Category Archives: Elongates

Longines Silver Medal – T.A. Edison Light Bulb

This sterling silver medal is from the Longines Symphonette Historical Events Medal Series. It shows Thomas Edison’s laboratory in Menlo Park. Edison’s invention of the light bulb was a world changing event, and it’s amazing to think about all of the different components he had to envision, design, and implement to make it work. Did you know that the first light bulb filaments were made out of treated bamboo? That was one of the thousands of different materials he experimented with.

Longines Medal - T.A. Edison Light Bulb Obverse

Longines Medal - T.A. Edison Light Bulb Obverse

The reverse is covered in boring font, apparently written in loud, all-capital letters. The inscription reads “In addition to the electric lamp the unique genius of Thomas Alva Edison bequeathed to mankind the electric railroad, the phonograph, motion pictures, and many other marvelous inventions.” Below that, there’s a dyspeptic eagle at 6:00 on the medal.

Longines Medal - T.A. Edison Light Bulb Reverse

Longines Medal - T.A. Edison Light Bulb Reverse

Identification code: unknown

Date: 1972

Mint Mark: n/a

Mintage: 5,000 (this one is from set P #4,224, which is stamped on the edge)

Country of origin: United States of America

Composition: Sterling Silver (92.5% silver)

Size: 39 mm – it is slightly larger than a Morgan silver dollar, but this is not a coin.

Weight: 34 grams (1.109 ounces of ASW)

Other details: Longines is a watchmaker that sponsored a classical orchestra radio show in the 1940s called the Longines Symphonette. There were several different collections of silver medals made in the 1970’s to cross-promote the radio show and the Longines watch brand – this collection was produced along with Wittnauer Precious Metals Guild.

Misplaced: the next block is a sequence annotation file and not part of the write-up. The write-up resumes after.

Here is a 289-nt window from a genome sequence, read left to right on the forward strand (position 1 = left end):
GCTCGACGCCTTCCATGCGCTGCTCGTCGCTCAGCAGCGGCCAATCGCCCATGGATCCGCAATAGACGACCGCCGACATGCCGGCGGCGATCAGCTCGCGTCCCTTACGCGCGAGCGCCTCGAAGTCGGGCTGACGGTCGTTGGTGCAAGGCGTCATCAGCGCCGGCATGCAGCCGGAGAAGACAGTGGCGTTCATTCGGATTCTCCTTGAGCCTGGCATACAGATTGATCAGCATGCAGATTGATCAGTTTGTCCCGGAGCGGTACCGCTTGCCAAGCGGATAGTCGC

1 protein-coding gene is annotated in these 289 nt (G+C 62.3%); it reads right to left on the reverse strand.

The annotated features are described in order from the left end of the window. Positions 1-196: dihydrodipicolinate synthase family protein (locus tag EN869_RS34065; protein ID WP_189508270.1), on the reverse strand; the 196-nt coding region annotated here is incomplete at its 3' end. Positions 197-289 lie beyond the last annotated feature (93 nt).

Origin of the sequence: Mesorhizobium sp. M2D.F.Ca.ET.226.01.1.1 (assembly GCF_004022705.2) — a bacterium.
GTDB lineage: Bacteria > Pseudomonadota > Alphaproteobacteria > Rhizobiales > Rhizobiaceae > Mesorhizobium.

This medal comes from the Great American Triumphs series of 60 medals. These were sold in complete sets, or in little red boxes that held two medals each. The boxes were labeled “The Wittnauer Precious Metal Guild / Symphonette Square, Larchmont, N.Y. 10538 / Makers of Fine Medallic Art”.

These medals were produced in 92.5% silver and 99.99% silver. The edge of each medal is labeled with the composition (inscribed after “Longines Symphonette”). This one is labeled “Sterling”.

I recently purchased 48 of these medals, but have compiled a list of the full set with links to the medals that I own:

1775: Battle of Concord Bridge

(1775 – no date): Patrick Henry: “Give Me Liberty, or Give Me Death” Speech

1775: Paul Revere’s Midnight Ride

1775: Founding Of Boonesborough, Kentucky

1776: Declaration Of Independence

1776: Betsy Ross

1783: Washington’s Farewell

1785-1851: James Audubon

1779: John Paul Jones – I Have Not Yet Begun To Fight

1794: Eli Whitney And His Cotton Gin

1803: Lewis & Clark Expedition

1807: Fulton’s Folly

1811-1825: Overland Trail (one that I do not have)

1812: Old Ironsides

1814: Star Spangled Banner Francis Scott Key

1815: Battle Of New Orleans

1819-1892: Walt Whitman (one that I do not have)

1835-1910: Mark Twain

1836: The Alamo

1836: Samuel B. Morse, Telegraph

1846: Fifty-Four Forty or Fight (one that I do not have)

1847: Brigham Young

1848: Gold At Sutter’s Mill

1851: Clipper Ship Flying Cloud

1851: “Go West, Young Man” (one that I do not have)

1860: Pony Express

(undated: 1961-1909): Frederic Remington (one that I do not have)

1862: Robert E. Lee